By Margaret Moffett Banks
Nearly 2,000 hazardous waste sites dot North Carolina’s landscape.
Hundreds of them are in the Triad.
The 1,906 sites statewide hold the toxic remnants of old factories or chemicals deliberately dumped into the ground.
All pose some sort of health risk.
The N.C. Division of Waste Management estimates it would need nearly $209 million to clean up just the 282 sites it believes are the most hazardous — roughly 9 percent of the total.
The state’s budget provides just $400,000 a year.
What’s worse, the state continually adds new sites to the list — 35 during 2012-13 alone.
It cleaned up only 18 during that period.
In addition, there are 677 old landfills that need cleaning up, too. Those cleanups are funded from a different pool of money, but the outcome is the same.
That combination — a crippling need for cleanup and a lack of money to do so — creates a never-ending cycle for state officials, who must measure public health concerns against fiscal reality.
“No,” said division spokeswoman Cathy Akroyd, when asked if the number of hazardous sites ever would drop to zero.
“That will not be possible under the current funding level.”
The state has other sources of money to pay for these cleanup projects.
In some cases, the company or people who created the problem must remove them.
But that only works if the state can find the “responsible parties.”
Money from the federal government also supplements some of the state’s work.
Another source of money: environmental claims against bankrupt companies, which brought in $519,500 last year.
But budget writers never know how much those claims will bring.
And the division must use the money as outlined in the bankruptcy cases, which may or may not be a high priority.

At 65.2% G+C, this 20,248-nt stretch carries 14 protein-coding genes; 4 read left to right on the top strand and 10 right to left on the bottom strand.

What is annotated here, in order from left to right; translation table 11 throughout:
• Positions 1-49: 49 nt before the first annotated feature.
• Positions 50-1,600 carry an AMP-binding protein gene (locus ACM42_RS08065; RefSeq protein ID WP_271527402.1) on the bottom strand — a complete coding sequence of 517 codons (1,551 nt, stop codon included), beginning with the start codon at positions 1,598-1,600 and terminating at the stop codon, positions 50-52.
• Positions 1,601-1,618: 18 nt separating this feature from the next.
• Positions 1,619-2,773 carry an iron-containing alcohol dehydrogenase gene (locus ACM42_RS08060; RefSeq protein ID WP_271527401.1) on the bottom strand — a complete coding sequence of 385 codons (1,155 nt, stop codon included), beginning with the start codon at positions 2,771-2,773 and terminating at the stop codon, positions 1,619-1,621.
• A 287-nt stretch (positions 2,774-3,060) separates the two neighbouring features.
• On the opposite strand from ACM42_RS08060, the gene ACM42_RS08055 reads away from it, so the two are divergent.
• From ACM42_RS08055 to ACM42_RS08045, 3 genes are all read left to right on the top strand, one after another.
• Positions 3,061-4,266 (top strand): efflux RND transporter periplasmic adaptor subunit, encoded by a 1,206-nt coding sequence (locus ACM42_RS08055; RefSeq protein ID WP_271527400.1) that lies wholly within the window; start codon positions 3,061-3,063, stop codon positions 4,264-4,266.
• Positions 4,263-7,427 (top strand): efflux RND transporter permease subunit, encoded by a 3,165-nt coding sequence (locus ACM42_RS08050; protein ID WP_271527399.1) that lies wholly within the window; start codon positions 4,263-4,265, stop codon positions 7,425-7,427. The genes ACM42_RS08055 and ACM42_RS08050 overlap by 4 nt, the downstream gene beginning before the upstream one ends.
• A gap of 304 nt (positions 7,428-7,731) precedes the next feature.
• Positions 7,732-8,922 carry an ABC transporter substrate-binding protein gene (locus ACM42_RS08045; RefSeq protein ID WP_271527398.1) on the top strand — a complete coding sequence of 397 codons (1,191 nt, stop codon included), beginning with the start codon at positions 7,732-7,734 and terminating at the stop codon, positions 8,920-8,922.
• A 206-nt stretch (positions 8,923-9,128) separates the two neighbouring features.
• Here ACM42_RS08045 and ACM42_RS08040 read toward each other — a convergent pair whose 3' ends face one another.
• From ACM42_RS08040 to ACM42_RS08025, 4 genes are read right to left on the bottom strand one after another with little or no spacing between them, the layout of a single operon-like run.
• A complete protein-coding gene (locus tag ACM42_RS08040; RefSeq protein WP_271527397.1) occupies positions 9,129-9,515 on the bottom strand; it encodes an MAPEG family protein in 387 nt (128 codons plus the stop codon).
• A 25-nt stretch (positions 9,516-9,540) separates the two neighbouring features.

That leaves health officials with no wiggle room to use the money for sites with the greatest health risks, which are put on the state’s Inactive Hazardous Sites Priority List.
The list names 460-some sites, including those 282 deemed the most hazardous.
Those sites pose an “immediate risk to public health and the environment,” Akroyd said.
People may be drinking contaminated water, living on contaminated soil or discovering hazardous vapors in nearby buildings, she said.
“The contamination can be a very significant health risk,” Akroyd said. “The sites with immediate risks are attended to as soon as we know about them.”
An example: Ulah Battery in Asheboro is ninth on the list, making it the highest-ranked of those sites from the Triad.
Several years ago, officials found a large battery dump in a residential neighborhood on Dinah Road. The batteries contain lead, which was leaching into the soil.
It’s tragic that the state finds the need to set priorities for these sites, said Jim Warren, the executive director of N.C. Waste Awareness and Reduction Network, a nonprofit organization that advocates for stricter laws against polluters.
All of the problems are critical, Warren said.
“There are so many sites and so many leaks and so many pathways to human exposure it’s hard for anyone to say with a straight face that this is not important,” he said.
“I don’t think its acceptable for the state to subordinate this issue.”